Comic Review: Youth #1 (Comixology)

Youth #1, available direct from Comixology as a Comixology Original, is a powerful comic. Writer and editor Curt Pires ushers us directly into this story of young people in the […]

Youth #1, available direct from Comixology as a Comixology Original, is a powerful comic.

Writer and editor Curt Pires ushers us directly into this story of young people in the US in Chapter One: Nostalgia Overdrive. Frank and River, both ‘disaffected’ queer males in a small community, are each having a bad day. Frank, a fast-food chef, is being mistreated on the job. River is slacking at home, but his stepfather has had enough. It’s time for them to hit the road together, and we all know what these two are going to do: get in trouble.

Pires nails the pace, atmosphere, and dialogue. The goings are totally engrossing; you won’t want to put this one down. The range of characters and situations are well-choreographed for maximum party drama: you think you know your friends until you see them getting wasted!

Artist Alex Diotto’s heavy line and simple renderings are more than just simple drawings. The panels contain the narrative, the flow from panel to panel is exquisite. The settings, the views of the surroundings, the amount of information in each panel, these are a few of my favourite things! Pages have one panel or 11 panels, who cares? One dialogue balloon on a page! This is all so fresh, so adventurous! The colour by Dee Cunniffe is subdued. Tones of despair, brief flares of drama, and gasoline! Moving the story along without fuss!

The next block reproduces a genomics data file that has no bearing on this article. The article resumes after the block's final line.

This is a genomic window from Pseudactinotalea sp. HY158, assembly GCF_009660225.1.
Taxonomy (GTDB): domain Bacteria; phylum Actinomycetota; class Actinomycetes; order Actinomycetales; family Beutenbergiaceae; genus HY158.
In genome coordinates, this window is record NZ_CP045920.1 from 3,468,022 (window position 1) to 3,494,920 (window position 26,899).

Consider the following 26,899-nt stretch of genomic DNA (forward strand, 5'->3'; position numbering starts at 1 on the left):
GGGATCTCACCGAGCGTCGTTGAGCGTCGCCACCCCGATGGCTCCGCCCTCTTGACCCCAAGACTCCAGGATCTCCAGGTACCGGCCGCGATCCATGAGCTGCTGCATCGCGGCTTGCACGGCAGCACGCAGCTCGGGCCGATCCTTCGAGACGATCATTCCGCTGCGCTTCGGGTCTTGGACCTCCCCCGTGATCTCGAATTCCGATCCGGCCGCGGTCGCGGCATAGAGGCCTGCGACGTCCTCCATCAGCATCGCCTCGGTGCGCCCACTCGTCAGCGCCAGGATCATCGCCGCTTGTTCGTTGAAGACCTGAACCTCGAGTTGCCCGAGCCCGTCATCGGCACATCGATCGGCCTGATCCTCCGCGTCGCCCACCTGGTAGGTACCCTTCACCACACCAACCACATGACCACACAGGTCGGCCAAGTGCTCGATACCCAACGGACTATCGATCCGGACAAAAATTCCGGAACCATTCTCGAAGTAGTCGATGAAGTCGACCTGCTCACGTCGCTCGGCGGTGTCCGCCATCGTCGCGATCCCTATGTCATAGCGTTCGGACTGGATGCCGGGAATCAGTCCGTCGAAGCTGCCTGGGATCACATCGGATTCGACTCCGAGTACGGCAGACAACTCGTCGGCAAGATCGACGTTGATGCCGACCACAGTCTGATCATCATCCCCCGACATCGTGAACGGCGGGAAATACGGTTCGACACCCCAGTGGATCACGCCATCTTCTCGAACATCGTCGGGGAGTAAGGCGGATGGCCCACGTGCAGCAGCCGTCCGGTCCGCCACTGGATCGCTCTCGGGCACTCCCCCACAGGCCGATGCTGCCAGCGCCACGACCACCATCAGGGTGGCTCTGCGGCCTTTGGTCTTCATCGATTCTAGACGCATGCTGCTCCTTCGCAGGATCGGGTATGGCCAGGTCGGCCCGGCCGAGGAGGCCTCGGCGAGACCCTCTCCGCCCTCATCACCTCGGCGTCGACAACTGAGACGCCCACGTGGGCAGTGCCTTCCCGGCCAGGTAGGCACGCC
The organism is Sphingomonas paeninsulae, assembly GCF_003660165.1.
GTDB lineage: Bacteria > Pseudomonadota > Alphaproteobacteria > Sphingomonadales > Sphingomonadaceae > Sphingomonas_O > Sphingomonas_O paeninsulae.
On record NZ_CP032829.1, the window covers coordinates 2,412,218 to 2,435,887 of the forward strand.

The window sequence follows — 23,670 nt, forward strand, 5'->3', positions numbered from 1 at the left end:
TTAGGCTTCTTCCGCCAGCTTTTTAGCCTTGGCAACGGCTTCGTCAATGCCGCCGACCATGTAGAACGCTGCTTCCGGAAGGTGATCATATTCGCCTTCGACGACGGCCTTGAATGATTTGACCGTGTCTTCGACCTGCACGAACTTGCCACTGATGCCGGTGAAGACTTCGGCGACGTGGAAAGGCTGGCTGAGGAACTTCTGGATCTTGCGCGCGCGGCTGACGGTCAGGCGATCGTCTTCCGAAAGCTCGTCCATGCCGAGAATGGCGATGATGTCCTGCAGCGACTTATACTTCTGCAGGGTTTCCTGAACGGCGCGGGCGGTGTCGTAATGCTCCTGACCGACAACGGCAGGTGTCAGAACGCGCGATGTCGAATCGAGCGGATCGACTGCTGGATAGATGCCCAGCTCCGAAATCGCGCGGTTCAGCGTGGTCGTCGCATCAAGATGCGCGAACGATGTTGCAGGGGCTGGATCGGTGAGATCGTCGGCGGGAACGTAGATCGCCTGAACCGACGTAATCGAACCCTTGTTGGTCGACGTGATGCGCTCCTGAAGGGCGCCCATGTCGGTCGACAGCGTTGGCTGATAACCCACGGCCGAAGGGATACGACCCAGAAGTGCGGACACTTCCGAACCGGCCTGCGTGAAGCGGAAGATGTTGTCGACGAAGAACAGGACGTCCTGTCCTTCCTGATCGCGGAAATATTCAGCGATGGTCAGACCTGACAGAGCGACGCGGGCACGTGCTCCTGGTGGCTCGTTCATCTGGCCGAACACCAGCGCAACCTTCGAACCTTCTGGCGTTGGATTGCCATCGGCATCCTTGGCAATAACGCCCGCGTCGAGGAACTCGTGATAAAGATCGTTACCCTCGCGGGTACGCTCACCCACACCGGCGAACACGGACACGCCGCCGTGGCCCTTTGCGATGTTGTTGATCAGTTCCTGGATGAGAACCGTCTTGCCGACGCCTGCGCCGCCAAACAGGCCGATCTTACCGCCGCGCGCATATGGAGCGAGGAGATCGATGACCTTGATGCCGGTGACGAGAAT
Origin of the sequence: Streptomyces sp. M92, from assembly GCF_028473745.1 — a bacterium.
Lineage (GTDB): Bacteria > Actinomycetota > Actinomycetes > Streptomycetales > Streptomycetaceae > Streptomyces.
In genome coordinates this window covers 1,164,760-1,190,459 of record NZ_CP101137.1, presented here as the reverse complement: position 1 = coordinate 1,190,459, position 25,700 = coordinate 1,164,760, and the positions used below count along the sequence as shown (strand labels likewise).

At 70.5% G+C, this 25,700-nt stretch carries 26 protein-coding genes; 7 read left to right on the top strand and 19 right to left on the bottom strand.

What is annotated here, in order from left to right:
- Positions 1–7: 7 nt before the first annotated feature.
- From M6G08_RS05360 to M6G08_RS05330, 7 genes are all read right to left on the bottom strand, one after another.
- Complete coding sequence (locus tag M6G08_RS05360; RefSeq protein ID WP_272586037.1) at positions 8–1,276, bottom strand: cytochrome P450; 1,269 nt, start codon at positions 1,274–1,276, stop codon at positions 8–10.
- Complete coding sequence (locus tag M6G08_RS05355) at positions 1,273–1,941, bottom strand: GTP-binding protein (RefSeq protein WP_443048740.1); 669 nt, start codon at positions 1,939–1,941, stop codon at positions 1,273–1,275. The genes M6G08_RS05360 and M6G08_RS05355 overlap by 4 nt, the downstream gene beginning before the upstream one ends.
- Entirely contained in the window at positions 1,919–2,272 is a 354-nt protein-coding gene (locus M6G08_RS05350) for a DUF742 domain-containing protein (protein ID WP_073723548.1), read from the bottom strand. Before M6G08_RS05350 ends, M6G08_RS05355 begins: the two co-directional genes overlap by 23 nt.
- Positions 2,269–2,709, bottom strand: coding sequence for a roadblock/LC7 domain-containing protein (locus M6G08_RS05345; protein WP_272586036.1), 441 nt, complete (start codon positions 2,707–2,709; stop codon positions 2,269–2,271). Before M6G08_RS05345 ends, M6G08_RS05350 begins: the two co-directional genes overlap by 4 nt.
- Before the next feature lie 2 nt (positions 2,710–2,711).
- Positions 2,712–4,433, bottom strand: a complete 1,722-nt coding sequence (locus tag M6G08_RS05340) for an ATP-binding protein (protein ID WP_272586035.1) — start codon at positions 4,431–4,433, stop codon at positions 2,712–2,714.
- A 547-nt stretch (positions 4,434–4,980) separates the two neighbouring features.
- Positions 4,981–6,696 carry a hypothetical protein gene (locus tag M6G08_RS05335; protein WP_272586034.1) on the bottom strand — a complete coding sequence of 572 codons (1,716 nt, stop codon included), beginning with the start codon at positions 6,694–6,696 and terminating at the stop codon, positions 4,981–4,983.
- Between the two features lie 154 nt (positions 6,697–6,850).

Can’t wait for issue 2! Oh, wait, it’s legit out any day now! Pick up Youth issue 1, and we’ll see you in a bit!
Available as part of comiXology Unlimited, Kindle Unlimited, and Prime Reading.

Comixology Original, Youth #1, $1.99 for 31 pages of content. Assume Teen +

Alan Spinney

About Alan Spinney

After a career of graphic design, art direction and copywriting, I still have a passion for words and pictures. I love it when a comic book comes together; the story is tight, and the drawings lead me forward. Art with words... the toughest storytelling technique to get right. Was this comic book worth your money? Let's see!!